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Inicio Neurología (English Edition) Role of neurophysiological studies in Miller-Fisher syndrome
Journal Information
Vol. 28. Issue 7.
Pages 389-454 (September 2013)
Vol. 28. Issue 7.
Pages 389-454 (September 2013)
Letter to the Editor
DOI: 10.1016/j.nrleng.2012.04.020
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Role of neurophysiological studies in Miller-Fisher syndrome
Papel del estudio neurofisiológico en el síndrome de Miller-Fisher
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L. Gabaldón Torres
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laura.gabaldon@marinasalud.es

Corresponding author.
, C. Badía Picazo, J. Salas Felipe
Unidad de Neurología y Neurofisiología, Hospital de Dénia, Alicante, Spain
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Dear Editor,

Miller-Fisher syndrome (MFS) is a clinical variant of Guillain–Barré syndrome characterised by the triad of ophthalmoparesis, ataxia, and areflexia. Additionally, it is often associated with other symptoms secondary to cranial nerve weakness (facial paralysis, swallowing disorders, etc.), and even with sensory symptoms in the distal limbs.1

It is usually preceded by an infection, most typically a gastrointestinal infection caused by Campylobacter jejuni.2 Other triggers have been described, including vaccination, surgical procedures, etc.

Diagnosis tends not to be difficult when patients have the classic triad of symptoms, albumino-cytological dissociation, and neurophysiological findings. Further clues are provided by certain antibodies associated with these dysimmune neuropathies of the peripheral nervous system.3

At times, the presence of other associated symptoms, the absence of Anti-GQ1b, and lack of anomalous results on complementary tests during the acute phase of the syndrome may delay diagnosis and result in requests for unnecessary diagnostic tests.

We present the case of a 35-year-old man with no relevant personal history except for obesity. He experienced an episode of progressive-onset binocular diplopia and gait instability associated with a headache that had lasted 4 to 5 days. The patient reported having gone scuba diving before the onset of symptoms.

The neurological examination performed at the Emergency Department revealed bilateral eyelid ptosis, eyes remaining immobile in a neutral position, reactive bilateral mydriasis, bilateral but predominantly right-sided peripheral facial paralysis, weakness, bilateral elevation of the soft palate with no muscular atrophy or muscle tone alteration, universal areflexia, preserved sensitivity, and ataxic gait. During the hospital stay, he presented high blood pressure and required treatment with intravenous nitrates.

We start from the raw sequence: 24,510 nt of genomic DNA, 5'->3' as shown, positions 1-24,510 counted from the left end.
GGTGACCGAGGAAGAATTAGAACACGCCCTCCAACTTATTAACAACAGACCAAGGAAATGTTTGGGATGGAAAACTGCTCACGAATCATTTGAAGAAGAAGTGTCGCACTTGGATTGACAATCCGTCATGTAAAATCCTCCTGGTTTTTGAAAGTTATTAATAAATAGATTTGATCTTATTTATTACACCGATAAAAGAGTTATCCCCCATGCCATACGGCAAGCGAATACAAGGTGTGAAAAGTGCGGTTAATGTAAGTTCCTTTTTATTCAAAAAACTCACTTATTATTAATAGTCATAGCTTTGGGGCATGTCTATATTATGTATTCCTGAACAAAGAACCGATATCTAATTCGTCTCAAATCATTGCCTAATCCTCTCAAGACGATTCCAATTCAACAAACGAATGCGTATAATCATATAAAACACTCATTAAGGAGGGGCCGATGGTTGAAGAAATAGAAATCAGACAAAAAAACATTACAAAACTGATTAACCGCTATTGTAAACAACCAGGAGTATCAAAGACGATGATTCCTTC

A complete complementary study was performed, including biochemical, immunology (Anti-GQ1b), tumour marker, folate, and cyanocobalamin tests. Results were negative or normal. Serology tests were normal, except for the test for C. jejuni antibodies, which delivered positive results. The CSF study showed albumino-cytological dissociation. Neuroimaging studies (including brain MRI), and intracranial vessel and cerebral blood flow studies all yielded normal results. The neurophysiological study during the acute phase revealed a decrease in M response amplitude in the bilateral facial nerve and abolished blink reflex. An EMG taken 15 days later showed severe demyelinating neuropathy with axonal damage in the facial nerve. While its latency was still high, the previously abolished palpebral reflex (blink reflex) could be observed (Fig. 1).

Figure 1.

Acute active denervation in both orbicularis oculi (more significant on the left side).

(0.31MB).

The patient was diagnosed with Miller-Fisher syndrome associated with C. jejuni.

The patient was treated with intravenous immunoglobulins (IGIV) during 5 consecutive days. His facial weakness initially increased to the point of becoming bilateral facial paralysis, but the condition began to subside slowly after a week. Throughout the course of the disease, he presented no swallowing/respiratory disorders or ECG abnormalities, although his diastolic blood pressure was high.